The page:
Appalachia runs from New York to northern Mississippi, and the area has a shockingly high rate of an opioid overdose. People who live in Appalachia are nearly twice as likely to experience an opioid overdose than people who do not live in Appalachia. Pain management expert Dr. Ezekiel Akande weighs in on the lifestyle factors that make the area so prone to overdose.
While many people are quick to blame poverty as a reason for the opioid crisis in Appalachia, the poverty rate is only 2% higher than in areas outside of Appalachia. Dr. Ezekiel Akande explains that while poverty can be a factor for addiction, it’s clear that there are more pieces to the puzzle than living at or below the poverty level when it comes to opioid addiction.
Dr. Ezekiel Akande states that opioids are prescribed at a much higher rate in Appalachia than in other areas. It’s hard to say whether this is due to doctors who over-prescribe, or due to patients who go the extra mile to get an opioid prescription. Dr. Ezekiel Akande believes that figuring out the root of this problem is a key first step in helping the people of Appalachia through the opioid epidemic.
While education may be a factor, it doesn’t weigh as heavily as the high rate of opioid prescriptions in the area, according to Dr. Ezekiel Akande. About 23% of people who live in Appalachia have bachelor’s degrees, compared to 31% of people who do not live in Appalachia. This difference is significant, as people with a higher level of education are less likely to become addicted to opioids. Dr. Ezekiel Akande mentions that education on prescription drug addiction needs to be started early so that people of all educational levels understand the dangers of prescription drug misuse.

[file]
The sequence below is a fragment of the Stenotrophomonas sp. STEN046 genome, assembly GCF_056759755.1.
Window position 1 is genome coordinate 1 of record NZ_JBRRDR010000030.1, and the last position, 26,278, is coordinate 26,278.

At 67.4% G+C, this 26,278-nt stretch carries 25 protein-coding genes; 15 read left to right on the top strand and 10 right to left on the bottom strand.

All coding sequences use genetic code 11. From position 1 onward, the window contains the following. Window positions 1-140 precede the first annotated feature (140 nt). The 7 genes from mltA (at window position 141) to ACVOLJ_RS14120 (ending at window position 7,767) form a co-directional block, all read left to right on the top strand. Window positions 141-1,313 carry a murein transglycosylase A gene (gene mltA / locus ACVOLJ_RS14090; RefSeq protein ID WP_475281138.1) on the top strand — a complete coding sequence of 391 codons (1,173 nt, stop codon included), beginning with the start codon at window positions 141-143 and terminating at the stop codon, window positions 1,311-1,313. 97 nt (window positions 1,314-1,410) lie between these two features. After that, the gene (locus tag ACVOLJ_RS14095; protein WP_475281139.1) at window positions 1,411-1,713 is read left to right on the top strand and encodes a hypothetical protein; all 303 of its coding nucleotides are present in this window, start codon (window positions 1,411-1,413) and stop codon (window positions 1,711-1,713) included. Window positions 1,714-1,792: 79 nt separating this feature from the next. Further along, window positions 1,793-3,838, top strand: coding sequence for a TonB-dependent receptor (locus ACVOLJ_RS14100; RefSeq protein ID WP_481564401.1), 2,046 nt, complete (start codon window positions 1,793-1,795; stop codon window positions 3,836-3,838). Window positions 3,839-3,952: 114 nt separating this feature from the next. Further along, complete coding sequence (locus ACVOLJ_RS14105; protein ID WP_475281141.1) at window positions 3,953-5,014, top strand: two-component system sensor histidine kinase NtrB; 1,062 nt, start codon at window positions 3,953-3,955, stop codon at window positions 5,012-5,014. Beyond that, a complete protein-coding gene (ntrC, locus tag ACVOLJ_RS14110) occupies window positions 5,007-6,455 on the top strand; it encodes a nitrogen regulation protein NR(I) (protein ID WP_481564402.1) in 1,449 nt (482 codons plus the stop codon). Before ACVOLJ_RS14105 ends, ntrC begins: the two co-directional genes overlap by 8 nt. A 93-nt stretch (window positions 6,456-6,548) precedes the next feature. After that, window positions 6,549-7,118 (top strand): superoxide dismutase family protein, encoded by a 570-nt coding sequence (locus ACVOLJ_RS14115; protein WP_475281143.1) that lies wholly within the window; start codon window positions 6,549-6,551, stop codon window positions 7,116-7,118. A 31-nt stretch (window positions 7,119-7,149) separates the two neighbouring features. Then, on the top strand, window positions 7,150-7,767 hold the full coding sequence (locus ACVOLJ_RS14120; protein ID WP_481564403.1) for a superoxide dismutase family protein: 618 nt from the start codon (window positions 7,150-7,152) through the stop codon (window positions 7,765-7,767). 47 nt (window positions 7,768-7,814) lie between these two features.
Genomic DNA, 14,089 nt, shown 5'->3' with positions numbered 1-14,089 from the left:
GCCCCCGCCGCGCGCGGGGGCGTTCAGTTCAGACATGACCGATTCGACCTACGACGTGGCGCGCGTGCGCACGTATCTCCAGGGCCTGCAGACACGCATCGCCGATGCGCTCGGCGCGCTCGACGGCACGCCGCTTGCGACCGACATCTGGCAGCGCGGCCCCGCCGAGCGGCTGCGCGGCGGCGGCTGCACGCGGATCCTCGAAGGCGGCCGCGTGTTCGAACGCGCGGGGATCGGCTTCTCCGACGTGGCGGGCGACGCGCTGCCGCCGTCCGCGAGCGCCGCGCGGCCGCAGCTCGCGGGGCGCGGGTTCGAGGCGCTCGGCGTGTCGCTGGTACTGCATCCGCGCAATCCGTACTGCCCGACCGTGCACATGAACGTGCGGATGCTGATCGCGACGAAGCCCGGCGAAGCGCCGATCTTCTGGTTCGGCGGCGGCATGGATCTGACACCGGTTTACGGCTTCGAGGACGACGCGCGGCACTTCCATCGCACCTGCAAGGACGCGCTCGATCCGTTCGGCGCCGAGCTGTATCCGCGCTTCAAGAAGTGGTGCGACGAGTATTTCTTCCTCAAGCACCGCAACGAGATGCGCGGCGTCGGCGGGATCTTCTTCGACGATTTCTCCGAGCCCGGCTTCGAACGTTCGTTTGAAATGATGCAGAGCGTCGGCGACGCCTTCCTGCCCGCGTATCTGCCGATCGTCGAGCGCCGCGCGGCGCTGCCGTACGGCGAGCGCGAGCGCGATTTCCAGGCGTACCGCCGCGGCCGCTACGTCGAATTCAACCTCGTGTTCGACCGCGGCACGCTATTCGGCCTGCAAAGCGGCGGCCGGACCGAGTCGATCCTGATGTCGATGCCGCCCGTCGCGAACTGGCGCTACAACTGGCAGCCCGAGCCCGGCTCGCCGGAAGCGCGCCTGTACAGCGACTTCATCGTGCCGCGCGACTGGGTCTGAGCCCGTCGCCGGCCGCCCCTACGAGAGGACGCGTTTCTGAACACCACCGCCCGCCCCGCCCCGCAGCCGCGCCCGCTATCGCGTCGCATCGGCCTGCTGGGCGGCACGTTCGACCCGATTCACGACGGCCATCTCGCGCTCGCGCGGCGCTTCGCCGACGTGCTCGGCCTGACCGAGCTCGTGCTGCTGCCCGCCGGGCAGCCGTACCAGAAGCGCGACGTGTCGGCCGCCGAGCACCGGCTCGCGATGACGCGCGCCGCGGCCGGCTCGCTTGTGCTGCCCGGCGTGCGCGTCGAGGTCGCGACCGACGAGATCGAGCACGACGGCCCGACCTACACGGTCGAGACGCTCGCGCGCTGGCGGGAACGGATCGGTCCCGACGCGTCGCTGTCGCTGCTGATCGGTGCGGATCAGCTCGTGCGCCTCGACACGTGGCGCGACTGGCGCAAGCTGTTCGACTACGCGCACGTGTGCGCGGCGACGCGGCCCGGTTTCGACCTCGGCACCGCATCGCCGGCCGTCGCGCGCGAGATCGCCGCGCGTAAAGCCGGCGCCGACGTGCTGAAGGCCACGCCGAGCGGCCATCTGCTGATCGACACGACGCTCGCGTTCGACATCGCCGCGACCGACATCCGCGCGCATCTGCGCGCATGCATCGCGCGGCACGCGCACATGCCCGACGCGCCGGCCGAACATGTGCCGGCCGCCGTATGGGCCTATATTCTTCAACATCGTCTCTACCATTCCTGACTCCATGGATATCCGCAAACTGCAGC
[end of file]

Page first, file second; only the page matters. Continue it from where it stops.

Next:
A lack of growth in the labor force may also be a piece of the puzzle when it comes to opioid addiction and overdose in Appalachia, according to Ezekiel Akande. While areas outside of Appalachia have achieved a labor force growth rate of 13% from 2000–2017, counties within Appalachia have only experienced an average growth rate of 3%. Dr. Ezekiel Akande states that this means that people who are in poverty may be staying there for longer periods of time than people who do not live in Appalachia. A continued life of poverty (rather than going through a temporary hard time) may make someone more likely to begin misusing opioids, according to Ezekiel Akande.
Dr. Ezekiel Akande discusses the possibility of Nigeria surpassing many first-world nations in clean energy.
Nigeria is home to a treasure trove of natural resources. Unfortunately, foreign influence, political unrest, and a devastating civil war have all prevented the African nation from reaching its full potential. As a result, many economists and historians dismiss Nigeria as a world leader — but that could all change in the coming years.